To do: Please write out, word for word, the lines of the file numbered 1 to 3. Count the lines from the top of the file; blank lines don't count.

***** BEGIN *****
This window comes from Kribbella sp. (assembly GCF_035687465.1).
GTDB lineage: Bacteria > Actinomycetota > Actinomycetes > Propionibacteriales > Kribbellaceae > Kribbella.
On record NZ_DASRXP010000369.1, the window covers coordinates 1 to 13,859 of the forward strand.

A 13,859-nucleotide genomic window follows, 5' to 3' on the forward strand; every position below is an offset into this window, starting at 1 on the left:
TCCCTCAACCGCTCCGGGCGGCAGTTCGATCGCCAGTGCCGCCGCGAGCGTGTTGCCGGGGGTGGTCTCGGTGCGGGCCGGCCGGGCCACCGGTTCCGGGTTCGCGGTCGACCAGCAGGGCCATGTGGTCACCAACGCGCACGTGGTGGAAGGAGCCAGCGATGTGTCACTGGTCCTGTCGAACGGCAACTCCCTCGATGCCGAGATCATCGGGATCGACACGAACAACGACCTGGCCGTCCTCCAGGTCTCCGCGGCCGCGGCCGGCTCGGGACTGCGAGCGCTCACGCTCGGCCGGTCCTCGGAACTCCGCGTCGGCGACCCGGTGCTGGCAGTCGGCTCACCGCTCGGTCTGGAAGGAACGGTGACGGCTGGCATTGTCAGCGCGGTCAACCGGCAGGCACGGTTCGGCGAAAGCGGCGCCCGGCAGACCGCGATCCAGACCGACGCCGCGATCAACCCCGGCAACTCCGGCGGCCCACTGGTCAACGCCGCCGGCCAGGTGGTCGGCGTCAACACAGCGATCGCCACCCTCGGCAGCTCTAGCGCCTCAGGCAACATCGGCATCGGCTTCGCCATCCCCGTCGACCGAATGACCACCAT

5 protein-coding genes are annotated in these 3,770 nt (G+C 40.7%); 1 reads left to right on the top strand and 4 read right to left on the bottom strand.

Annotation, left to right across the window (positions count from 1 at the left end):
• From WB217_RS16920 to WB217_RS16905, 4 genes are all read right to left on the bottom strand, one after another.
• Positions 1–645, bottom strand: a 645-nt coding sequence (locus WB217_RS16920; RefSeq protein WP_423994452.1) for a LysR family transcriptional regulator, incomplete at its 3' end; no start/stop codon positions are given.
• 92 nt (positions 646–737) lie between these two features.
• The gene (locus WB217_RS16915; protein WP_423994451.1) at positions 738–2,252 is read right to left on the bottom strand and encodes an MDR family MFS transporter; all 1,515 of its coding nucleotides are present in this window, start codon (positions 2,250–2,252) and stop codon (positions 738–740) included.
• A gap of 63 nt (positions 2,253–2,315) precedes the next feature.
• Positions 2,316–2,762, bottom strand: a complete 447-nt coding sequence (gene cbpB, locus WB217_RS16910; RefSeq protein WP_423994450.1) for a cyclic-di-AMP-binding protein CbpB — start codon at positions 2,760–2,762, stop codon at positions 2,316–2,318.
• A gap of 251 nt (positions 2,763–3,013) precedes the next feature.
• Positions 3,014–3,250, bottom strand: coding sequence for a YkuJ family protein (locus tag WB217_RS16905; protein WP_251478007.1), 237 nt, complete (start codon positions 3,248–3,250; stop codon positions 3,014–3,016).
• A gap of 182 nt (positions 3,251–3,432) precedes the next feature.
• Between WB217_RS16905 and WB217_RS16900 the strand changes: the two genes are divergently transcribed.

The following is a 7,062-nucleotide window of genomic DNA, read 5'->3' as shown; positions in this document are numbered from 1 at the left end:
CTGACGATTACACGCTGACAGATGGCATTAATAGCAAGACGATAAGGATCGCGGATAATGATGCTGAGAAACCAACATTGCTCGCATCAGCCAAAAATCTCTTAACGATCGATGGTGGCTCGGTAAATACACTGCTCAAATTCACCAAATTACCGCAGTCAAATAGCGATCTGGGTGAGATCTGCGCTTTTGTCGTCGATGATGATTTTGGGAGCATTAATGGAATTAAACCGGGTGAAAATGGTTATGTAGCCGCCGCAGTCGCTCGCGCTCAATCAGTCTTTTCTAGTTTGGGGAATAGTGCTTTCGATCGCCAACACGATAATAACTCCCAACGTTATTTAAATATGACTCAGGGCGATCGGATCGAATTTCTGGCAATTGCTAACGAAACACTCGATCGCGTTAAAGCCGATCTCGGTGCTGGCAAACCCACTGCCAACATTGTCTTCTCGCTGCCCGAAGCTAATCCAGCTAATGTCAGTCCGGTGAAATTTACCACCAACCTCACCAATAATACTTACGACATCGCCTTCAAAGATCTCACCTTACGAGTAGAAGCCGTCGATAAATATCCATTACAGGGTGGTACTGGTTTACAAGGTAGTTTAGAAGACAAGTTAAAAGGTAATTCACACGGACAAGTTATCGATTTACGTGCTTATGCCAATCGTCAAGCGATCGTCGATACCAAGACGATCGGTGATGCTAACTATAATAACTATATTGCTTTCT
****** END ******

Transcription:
This window comes from Kribbella sp. (assembly GCF_035687465.1).
GTDB lineage: Bacteria > Actinomycetota > Actinomycetes > Propionibacteriales > Kribbellaceae > Kribbella.
On record NZ_DASRXP010000369.1, the window covers coordinates 1 to 13,859 of the forward strand.